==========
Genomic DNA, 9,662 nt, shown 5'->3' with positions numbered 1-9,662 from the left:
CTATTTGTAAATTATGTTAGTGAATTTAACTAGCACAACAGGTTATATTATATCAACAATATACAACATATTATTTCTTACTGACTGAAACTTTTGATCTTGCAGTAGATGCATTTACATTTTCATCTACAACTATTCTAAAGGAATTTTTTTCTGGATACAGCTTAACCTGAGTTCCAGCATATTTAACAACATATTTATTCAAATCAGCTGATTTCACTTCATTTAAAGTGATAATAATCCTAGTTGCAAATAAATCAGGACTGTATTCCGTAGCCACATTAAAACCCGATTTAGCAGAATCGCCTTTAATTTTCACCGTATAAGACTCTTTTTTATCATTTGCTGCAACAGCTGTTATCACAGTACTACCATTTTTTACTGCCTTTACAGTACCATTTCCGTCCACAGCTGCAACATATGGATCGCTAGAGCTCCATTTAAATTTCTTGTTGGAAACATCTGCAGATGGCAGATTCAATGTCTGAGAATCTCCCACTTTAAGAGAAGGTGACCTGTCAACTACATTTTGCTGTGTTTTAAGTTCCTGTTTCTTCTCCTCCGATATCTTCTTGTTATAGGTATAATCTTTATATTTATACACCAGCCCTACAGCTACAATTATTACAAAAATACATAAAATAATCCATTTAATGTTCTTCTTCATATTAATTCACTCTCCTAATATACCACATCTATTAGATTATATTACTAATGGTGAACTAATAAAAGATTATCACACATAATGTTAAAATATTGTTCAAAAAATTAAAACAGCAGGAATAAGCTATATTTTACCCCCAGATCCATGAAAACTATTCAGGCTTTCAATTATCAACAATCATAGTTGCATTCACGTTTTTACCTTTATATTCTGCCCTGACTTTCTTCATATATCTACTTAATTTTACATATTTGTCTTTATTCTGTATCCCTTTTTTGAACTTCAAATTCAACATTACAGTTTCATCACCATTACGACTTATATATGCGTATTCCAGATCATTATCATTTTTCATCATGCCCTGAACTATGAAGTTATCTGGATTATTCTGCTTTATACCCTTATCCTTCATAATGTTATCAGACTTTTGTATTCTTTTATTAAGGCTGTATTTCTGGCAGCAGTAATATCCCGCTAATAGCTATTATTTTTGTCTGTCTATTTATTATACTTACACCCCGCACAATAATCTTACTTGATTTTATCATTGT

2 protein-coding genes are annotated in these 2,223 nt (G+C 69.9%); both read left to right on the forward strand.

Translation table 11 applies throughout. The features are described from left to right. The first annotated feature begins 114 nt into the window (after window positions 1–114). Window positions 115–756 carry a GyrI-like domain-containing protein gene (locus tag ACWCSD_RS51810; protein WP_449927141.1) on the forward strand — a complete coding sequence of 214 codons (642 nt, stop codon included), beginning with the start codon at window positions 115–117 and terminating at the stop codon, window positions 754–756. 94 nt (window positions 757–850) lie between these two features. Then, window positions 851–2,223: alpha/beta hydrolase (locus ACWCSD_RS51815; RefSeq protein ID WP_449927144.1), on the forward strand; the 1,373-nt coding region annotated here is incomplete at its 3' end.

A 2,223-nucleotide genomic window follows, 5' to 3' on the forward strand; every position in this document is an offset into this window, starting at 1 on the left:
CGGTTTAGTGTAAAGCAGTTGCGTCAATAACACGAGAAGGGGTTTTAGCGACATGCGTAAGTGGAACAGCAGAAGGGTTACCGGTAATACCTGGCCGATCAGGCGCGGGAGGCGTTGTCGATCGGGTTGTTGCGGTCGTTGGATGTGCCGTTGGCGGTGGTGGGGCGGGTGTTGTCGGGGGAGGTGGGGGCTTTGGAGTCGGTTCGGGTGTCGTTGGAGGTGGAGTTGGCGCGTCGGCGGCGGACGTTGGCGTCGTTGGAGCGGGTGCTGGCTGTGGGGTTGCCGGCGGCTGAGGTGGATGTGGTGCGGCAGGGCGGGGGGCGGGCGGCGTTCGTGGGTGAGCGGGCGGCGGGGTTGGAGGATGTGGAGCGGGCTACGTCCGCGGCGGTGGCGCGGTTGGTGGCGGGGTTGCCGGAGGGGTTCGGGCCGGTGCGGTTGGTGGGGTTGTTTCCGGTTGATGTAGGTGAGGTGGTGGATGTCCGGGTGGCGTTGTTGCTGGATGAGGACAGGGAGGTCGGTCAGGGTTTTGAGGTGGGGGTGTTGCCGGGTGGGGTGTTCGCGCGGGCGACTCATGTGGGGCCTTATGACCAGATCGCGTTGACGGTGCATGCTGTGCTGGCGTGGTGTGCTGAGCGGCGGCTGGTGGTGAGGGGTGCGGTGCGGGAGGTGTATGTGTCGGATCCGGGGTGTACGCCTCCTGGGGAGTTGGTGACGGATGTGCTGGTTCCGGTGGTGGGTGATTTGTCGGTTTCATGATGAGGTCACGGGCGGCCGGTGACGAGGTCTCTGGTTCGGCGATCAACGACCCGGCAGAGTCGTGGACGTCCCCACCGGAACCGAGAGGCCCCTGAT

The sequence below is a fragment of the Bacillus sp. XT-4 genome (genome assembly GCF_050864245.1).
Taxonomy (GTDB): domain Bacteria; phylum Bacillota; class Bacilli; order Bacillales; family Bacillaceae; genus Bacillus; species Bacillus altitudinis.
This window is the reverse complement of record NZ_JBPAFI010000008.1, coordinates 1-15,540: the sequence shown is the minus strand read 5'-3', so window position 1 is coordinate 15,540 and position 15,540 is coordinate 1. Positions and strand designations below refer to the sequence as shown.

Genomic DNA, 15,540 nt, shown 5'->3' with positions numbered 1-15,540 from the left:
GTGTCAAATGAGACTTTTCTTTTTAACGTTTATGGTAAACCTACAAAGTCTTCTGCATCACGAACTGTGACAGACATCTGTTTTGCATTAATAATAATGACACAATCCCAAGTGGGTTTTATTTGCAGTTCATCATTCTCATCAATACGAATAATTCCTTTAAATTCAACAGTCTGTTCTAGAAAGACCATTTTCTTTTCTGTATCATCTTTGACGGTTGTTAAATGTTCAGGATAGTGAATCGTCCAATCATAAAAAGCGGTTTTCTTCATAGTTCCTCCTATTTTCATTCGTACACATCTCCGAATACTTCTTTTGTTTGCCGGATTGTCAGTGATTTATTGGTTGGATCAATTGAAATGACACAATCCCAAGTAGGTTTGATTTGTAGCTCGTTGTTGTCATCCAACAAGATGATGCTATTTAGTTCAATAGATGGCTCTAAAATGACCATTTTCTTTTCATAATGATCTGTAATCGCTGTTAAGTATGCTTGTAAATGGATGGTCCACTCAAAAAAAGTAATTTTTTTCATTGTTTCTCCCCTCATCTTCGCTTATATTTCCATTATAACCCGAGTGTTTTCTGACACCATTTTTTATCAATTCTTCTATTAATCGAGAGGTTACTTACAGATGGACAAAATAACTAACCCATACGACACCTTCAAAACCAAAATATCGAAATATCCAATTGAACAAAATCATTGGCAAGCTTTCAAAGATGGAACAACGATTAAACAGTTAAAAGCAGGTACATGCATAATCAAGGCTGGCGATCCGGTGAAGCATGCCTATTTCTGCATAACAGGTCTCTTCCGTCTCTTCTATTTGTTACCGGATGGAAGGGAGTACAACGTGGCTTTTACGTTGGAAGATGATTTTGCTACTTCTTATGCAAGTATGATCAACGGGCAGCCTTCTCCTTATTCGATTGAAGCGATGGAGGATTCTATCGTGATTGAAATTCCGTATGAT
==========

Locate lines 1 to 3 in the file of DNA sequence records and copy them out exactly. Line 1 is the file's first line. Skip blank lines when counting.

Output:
Genomic DNA, 9,662 nt, shown 5'->3' with positions numbered 1-9,662 from the left:
CTATTTGTAAATTATGTTAGTGAATTTAACTAGCACAACAGGTTATATTATATCAACAATATACAACATATTATTTCTTACTGACTGAAACTTTTGATCTTGCAGTAGATGCATTTACATTTTCATCTACAACTATTCTAAAGGAATTTTTTTCTGGATACAGCTTAACCTGAGTTCCAGCATATTTAACAACATATTTATTCAAATCAGCTGATTTCACTTCATTTAAAGTGATAATAATCCTAGTTGCAAATAAATCAGGACTGTATTCCGTAGCCACATTAAAACCCGATTTAGCAGAATCGCCTTTAATTTTCACCGTATAAGACTCTTTTTTATCATTTGCTGCAACAGCTGTTATCACAGTACTACCATTTTTTACTGCCTTTACAGTACCATTTCCGTCCACAGCTGCAACATATGGATCGCTAGAGCTCCATTTAAATTTCTTGTTGGAAACATCTGCAGATGGCAGATTCAATGTCTGAGAATCTCCCACTTTAAGAGAAGGTGACCTGTCAACTACATTTTGCTGTGTTTTAAGTTCCTGTTTCTTCTCCTCCGATATCTTCTTGTTATAGGTATAATCTTTATATTTATACACCAGCCCTACAGCTACAATTATTACAAAAATACATAAAATAATCCATTTAATGTTCTTCTTCATATTAATTCACTCTCCTAATATACCACATCTATTAGATTATATTACTAATGGTGAACTAATAAAAGATTATCACACATAATGTTAAAATATTGTTCAAAAAATTAAAACAGCAGGAATAAGCTATATTTTACCCCCAGATCCATGAAAACTATTCAGGCTTTCAATTATCAACAATCATAGTTGCATTCACGTTTTTACCTTTATATTCTGCCCTGACTTTCTTCATATATCTACTTAATTTTACATATTTGTCTTTATTCTGTATCCCTTTTTTGAACTTCAAATTCAACATTACAGTTTCATCACCATTACGACTTATATATGCGTATTCCAGATCATTATCATTTTTCATCATGCCCTGAACTATGAAGTTATCTGGATTATTCTGCTTTATACCCTTATCCTTCATAATGTTATCAGACTTTTGTATTCTTTTATTAAGGCTGTATTTCTGGCAGCAGTAATATCCCGCTAATAGCTATTATTTTTGTCTGTCTATTTATTATACTTACACCCCGCACAATAATCTTACTTGATTTTATCATTGT

2 protein-coding genes are annotated in these 2,223 nt (G+C 69.9%); both read left to right on the forward strand.